• Decentralized procurement system: The State Government itself undertakes direct purchase of food grains. It also stores and distributes these food grains under NFSA and other welfare schemes.

Significance of MSP:

  • Better price for their crops: With the increase in the MSP, farmers will get a better price for their crops and procurement will be done.
  • Promotion to grow oilseeds: As farmers get a secured price for their crops, it will encourage more and more farmers to grow oilseeds as well as prompt them to shift away from grains.
  • Crop Diversification: There are slightly higher increases in the MSP for pulses, oilseeds and coarse cereals, which helps in achieving the motive of diversifying crops.
  • Differential Remuneration and protection to farmers: It helps in diversifying the crops in land use pattern. It protects farmers from the unwarranted fluctuation in prices provoked by the international level price variations. Any sharp fall in the market price of a commodity can be handled as MSP acts as a shock absorber.
  • Mend demand supply imbalance: Concerted efforts were made to realign the MSPs in favor of oilseeds, pulses and coarse cereals.
  • Focus on Nutri-Rich crops: The added focus on nutri-rich nutri-cereals is to incentivize its production in the areas where rice-wheat cannot be grown without long-term adverse implications for groundwater table.
  • Atma-Nirbhar Bharat: To boost pulses and oilseeds production and reduce the country’s dependence on imports, the government increased the support price of tur by Rs. 300 to Rs 6,300 per quintal for the 2021-22 crop year from Rs 6,000 per quintal last year.

Issues Associated with India’s MSP Regime:

  • Limited Extent: As against the official announcement of MSP for 23 crops, only two, rice and wheat, are procured as these are distributed in NFSA (National Food Security Act).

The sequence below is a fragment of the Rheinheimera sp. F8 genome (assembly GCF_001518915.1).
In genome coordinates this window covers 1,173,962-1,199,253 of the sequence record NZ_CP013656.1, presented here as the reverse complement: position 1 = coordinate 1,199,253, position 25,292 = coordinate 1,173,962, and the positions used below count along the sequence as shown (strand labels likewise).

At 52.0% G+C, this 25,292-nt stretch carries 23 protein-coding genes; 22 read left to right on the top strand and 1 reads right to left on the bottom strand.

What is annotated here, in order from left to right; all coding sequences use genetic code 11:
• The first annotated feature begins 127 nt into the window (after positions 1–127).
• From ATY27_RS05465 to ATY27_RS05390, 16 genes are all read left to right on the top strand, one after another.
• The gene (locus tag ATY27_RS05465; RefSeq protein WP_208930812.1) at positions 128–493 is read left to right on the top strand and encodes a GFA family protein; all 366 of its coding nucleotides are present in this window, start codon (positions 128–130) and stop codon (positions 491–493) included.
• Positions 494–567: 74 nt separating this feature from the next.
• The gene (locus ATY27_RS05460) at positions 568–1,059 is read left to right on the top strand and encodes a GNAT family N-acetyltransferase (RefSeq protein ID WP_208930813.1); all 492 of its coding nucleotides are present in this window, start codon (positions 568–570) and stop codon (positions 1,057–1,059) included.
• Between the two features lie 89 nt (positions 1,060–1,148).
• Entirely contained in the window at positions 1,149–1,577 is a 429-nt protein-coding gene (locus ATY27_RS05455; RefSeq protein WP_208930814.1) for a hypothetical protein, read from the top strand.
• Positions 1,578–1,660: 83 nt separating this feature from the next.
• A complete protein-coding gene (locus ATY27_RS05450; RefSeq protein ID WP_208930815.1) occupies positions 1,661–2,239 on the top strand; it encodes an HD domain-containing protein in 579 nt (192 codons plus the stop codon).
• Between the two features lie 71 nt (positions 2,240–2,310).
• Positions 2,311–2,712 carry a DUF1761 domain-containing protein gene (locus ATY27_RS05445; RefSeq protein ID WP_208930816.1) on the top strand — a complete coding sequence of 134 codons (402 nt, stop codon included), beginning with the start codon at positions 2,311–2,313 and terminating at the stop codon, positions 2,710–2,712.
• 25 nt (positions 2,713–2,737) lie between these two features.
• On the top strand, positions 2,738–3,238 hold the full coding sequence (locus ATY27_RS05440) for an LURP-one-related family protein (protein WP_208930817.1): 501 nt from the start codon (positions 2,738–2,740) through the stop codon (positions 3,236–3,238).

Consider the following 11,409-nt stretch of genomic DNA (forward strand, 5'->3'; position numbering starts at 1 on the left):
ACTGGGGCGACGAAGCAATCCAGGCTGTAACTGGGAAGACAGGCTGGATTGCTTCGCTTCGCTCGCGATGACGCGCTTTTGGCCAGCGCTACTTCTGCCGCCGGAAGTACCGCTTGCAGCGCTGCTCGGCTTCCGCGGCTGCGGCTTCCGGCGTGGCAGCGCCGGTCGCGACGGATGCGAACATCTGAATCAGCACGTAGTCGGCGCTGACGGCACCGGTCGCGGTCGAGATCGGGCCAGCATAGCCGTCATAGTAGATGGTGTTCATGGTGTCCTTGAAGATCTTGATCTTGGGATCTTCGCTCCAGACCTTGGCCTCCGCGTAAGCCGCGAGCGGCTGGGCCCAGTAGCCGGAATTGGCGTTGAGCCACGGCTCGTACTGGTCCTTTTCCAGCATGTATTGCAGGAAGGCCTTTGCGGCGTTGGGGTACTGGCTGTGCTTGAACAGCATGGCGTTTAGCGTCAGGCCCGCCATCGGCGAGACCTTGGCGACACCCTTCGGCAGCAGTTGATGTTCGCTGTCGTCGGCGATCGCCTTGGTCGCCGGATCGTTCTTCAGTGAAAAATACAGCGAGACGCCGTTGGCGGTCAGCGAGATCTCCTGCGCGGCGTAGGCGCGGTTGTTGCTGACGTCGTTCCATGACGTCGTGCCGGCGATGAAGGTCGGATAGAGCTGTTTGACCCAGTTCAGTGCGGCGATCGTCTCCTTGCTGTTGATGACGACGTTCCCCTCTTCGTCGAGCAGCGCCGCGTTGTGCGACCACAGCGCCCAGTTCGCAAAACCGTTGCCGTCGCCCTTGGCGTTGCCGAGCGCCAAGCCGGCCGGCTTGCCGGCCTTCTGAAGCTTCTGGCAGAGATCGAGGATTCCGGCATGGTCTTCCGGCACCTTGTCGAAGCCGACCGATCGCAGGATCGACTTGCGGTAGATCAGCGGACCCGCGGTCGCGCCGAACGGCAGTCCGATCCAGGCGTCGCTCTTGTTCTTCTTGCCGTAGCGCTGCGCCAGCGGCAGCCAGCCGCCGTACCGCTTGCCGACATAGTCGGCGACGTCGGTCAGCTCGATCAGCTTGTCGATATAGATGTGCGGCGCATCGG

• For the rest, it is mostly ad-hoc and insignificant.
  • Ineffectively Implemented: The Shanta Kumar Committee, in its report in 2015, stated that only 6 % of farmers receive MSP, which means that 94% of the farmers in the country are deprived from the benefit of the MSP.
  • More of a Procurement Price: The current MSP regime is not related to prices in the domestic market.
  • Makes Agriculture Wheat and Paddy Dominated: Skewed MSP dominated system of rice and wheat leads to overproduction of these crops and discourages farmers to grow other crops and horticulture products, which has higher demand and subsequently could lead to increase in farmer’s income.
  • Middlemen-Dependent: The MSP-based procurement system is also dependent on intermediaries, commission agents and APMC officials, which smaller farmers find difficult to get access.

Way Forward:

The procurement policy of the government needs reforms that are easier to implement. Efforts must be made to balance market price and farmers’ support. Cash transfer gives better choices to farmers than imposing subsidies.

Source:   The Hindu

Practice MCQs

Daily Practice MCQs

Q1) With reference to the New Development Bank (NDB), consider the following statements:

  1. It was established by the BRICS countries.
  2. Digital infrastructure is one of its focus areas.
  3. Its Headquarters is in Beijing.

Which of the above statements is correct?

  1. 1 and 2 only
  2. 2 and 3 only
  3. 1 and 3 only
  4. 1, 2 and 3

Q2) With reference to the United Nations Office on Drugs and Crime (UNODC), consider the following statements:

  1. It is Headquartered in Montreal.
  2. It is a global leader in the fight against illicit drugs and international crime.

Which of the statements given above is/are incorrect

  1. 1 only
  2. 2 only
  3. Both 1 and 2
  4. Neither 1 nor 2

Q3) With reference to Betelgeuse, consider the following statements:

  1. It is called ‘Thiruvathirai’ or ‘Ardra’ in Indian astronomy.
  2. It lies in the Orion Constellation.
  3. It is smaller than the sun.

Which of the above statements is correct?

  1. 1 and 2 only
  2. 2 and 3 only
  3. 1 and 3 only
  4. 1, 2 and 3

Comment the answers to the above questions in the comment section below!!

ANSWERS FOR ’ 10th June 2023 – Daily Practice MCQs’ will be updated along with tomorrow’s Daily Current Affairs.st

ANSWERS FOR 9th June – Daily Practice MCQs

Answers- Daily Practice MCQs

Q.1) – d

Q.2) – c

Q.3) -a